However, the provider should be someone to whom you can relate—someone you think understands your business and who you can understand. Remember it’s your business, it’s your risk. As best as you can, understand the ins and outs of your risk. In terms of the captive manager, it is vital they have insurance knowledge, insurance financing understanding and contacts with other insurance professionals.


Where to locate

After these considerations the potential captive owner has affirmatively answered the above question: I am ready to run an insurance company. The next hurdle is where this company will be formed and domicile. Even after communicating with a regulator, the decision may remain open as to the legal location of the captive.

When choosing a domicile, the potential captive owner should take into account a number of factors. First, consider the captive owner’s home state. If that state has captives legislation and an operational captives programme, it may be a natural fit. However, the statutory scheme of the home state must accommodate the type of captive the owner envisions.

Some other factors to consider are self-procurement taxation, the perception of offshore domiciles versus onshore and the reputation of the domicile.

The owner should further consider whether the regulator is readily accessible; whether the regulator understands the business and the purpose envisioned for the captive; and whether the owner understands the regulator’s views toward the solvency and liquidity of the captive. Most important, the owner, prospective captive directors and the service providers must feel comfortable with the regulator.

The owner or service providers should ask the regulator a number of questions to determine the ongoing cost of operating a captive, such as application fees and certificate renewal fees, estimated examinations cost and other charges that may not be readily apparent to a newcomer. Also ask about the experience of the individual regulators working in a domicile. Working with experienced individuals can make the regulatory process smoother and it is more likely they will be able to offer advice and guidance.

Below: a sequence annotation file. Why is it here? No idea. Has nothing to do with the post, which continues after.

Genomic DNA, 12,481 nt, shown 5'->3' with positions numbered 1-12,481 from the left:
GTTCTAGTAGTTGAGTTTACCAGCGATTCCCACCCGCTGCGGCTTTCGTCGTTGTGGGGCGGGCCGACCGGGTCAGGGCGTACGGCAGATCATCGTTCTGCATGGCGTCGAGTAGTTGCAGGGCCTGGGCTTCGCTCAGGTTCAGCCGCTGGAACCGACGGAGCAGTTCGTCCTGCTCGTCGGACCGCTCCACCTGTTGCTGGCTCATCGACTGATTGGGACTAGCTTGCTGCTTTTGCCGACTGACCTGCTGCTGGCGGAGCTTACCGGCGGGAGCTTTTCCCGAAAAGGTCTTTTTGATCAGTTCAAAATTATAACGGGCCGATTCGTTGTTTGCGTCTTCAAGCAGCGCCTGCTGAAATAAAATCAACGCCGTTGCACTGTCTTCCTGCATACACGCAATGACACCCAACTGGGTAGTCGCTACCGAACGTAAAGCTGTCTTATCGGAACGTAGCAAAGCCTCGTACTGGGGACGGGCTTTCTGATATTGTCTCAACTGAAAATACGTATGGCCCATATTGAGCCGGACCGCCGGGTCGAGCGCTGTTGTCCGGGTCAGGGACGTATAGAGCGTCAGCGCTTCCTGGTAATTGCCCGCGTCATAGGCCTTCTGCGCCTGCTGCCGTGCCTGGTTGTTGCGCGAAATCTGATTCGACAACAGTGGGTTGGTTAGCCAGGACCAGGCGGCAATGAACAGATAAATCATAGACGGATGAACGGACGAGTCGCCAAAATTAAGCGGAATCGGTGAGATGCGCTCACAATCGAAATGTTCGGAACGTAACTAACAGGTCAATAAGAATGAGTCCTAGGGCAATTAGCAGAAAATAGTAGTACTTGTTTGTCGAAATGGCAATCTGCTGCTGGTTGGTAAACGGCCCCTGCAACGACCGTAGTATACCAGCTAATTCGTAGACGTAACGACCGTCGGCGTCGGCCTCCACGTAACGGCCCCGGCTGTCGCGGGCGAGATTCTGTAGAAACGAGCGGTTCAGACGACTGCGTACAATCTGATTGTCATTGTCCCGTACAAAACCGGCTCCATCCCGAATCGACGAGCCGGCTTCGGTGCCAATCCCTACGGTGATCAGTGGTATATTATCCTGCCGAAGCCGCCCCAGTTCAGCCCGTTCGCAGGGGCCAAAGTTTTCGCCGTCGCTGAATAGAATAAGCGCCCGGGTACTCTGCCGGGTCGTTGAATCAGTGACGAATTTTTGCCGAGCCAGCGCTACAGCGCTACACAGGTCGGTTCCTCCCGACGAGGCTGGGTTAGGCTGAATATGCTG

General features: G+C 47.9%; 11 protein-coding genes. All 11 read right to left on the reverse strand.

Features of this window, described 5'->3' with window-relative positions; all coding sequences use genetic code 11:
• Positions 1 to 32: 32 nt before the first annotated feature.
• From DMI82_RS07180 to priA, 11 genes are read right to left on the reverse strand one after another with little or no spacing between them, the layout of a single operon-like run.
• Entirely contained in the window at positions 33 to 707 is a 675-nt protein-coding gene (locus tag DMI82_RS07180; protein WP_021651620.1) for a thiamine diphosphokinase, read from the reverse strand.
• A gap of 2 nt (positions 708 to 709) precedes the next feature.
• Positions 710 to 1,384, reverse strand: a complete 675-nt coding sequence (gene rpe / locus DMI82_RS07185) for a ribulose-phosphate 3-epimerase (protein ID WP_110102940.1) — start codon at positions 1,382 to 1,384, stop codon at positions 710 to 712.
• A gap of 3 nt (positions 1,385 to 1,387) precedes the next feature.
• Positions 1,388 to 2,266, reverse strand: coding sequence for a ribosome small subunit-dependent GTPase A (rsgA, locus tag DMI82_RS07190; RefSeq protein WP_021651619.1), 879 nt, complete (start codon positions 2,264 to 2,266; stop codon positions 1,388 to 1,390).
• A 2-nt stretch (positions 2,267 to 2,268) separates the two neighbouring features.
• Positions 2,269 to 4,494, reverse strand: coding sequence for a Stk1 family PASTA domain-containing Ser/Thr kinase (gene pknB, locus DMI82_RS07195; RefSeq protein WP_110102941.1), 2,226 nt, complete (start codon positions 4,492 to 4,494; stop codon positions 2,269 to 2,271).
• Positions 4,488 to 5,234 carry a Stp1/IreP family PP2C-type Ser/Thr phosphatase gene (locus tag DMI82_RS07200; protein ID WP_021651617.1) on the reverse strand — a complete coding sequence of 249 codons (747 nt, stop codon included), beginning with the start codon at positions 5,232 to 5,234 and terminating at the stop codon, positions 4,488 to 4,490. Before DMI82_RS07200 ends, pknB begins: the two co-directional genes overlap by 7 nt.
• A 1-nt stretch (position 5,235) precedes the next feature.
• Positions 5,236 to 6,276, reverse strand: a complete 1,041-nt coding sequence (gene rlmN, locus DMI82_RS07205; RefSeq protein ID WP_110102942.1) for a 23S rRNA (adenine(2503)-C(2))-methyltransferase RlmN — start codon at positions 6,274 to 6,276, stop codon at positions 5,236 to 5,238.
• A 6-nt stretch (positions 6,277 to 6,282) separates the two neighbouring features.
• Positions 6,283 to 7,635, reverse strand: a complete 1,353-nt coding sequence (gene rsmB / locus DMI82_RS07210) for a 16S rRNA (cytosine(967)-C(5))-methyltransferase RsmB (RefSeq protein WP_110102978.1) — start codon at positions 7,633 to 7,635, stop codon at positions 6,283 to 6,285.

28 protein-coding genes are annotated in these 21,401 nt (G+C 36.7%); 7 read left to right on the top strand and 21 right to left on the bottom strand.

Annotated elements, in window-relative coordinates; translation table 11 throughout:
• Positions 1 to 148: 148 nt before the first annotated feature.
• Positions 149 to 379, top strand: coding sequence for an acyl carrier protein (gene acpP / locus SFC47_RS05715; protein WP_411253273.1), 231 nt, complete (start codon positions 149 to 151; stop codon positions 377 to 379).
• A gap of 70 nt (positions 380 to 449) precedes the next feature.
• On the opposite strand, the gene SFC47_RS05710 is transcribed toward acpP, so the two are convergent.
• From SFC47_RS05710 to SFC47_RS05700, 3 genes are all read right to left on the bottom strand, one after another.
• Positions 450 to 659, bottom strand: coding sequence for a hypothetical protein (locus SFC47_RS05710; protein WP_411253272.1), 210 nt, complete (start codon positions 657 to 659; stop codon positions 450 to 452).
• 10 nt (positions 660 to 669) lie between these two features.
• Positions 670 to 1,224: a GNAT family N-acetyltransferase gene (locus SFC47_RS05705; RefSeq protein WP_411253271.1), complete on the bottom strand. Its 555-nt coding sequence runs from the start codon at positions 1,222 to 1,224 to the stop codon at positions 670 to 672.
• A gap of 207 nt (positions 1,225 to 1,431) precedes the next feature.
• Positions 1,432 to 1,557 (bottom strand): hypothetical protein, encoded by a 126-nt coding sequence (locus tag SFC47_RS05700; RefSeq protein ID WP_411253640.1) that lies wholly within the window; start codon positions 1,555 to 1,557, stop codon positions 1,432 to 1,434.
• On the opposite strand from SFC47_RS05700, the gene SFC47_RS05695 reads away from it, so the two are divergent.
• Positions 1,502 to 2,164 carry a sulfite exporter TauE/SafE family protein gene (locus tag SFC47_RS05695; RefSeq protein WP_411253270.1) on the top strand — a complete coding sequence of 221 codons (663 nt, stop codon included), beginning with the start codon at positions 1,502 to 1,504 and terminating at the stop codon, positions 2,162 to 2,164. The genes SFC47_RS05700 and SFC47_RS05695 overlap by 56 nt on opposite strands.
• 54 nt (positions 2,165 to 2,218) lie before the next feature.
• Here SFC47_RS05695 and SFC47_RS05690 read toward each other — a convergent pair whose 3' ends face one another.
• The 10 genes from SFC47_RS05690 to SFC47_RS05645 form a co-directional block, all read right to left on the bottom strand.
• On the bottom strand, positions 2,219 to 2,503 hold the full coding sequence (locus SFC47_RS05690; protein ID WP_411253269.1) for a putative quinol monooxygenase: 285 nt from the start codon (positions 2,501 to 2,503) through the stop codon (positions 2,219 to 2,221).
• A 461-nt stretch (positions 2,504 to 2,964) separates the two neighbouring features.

Potential captive owners should gather enough information to make a well informed decision on not only how to form a captive but also who should assist in its operation and the domicile in which it is best to locate. A captive should be viewed as a long-term strategic risk management tool. Ultimately, it is the owner’s liabilities that are being managed through the captive and the owner should be fully engaged in decision-making and not simply rely upon the captive manager.


The Missouri offer

As the regulator for Missouri, I can truly say we offer an exceptional domicile. Missouri has done much in recent years to ensure it has a strong offering for captive owners. My staff and I are readily accessible and will respond quickly. All costs are always indicated up front and because we use internal resources the costs of examination are very low.

We will work closely with companies to accomplish their goals for their captive. Additionally, if a company is located in or near Missouri, it means they can keep their captive close to home. If you are not located in or around Missouri, there are daily non-stop flights between our two major metropolitan areas and most cities across the country. In most cases, there’s no need for connecting flights and all-day travel for a simple meeting with our staff or with your captive company management.

Missouri’s captives laws offer several options for businesses and are specifically designed to minimise the need for mandated regulation and oversight. The department has the experience and flexibility to provide the level of regulation needed for nearly any situation. The department also has significant experience and expertise relating to reinsurance.

We are here to help. With offices in St. Louis, Kansas City and Jefferson City, we’ll meet where it’s most convenient to you, or we will travel to your office. In any event, we are always just a phone call away.

John Talley is the captives programme manager at the Division of Insurance Company Regulation, Missouri Department of Insurance, Financial Institutions and Professional Registration. He can be contacted at:


Missouri's Department of Insurance, North America, John Talley, Captives, Insurance, Reinsurance, Risk management, Solvency

Captive International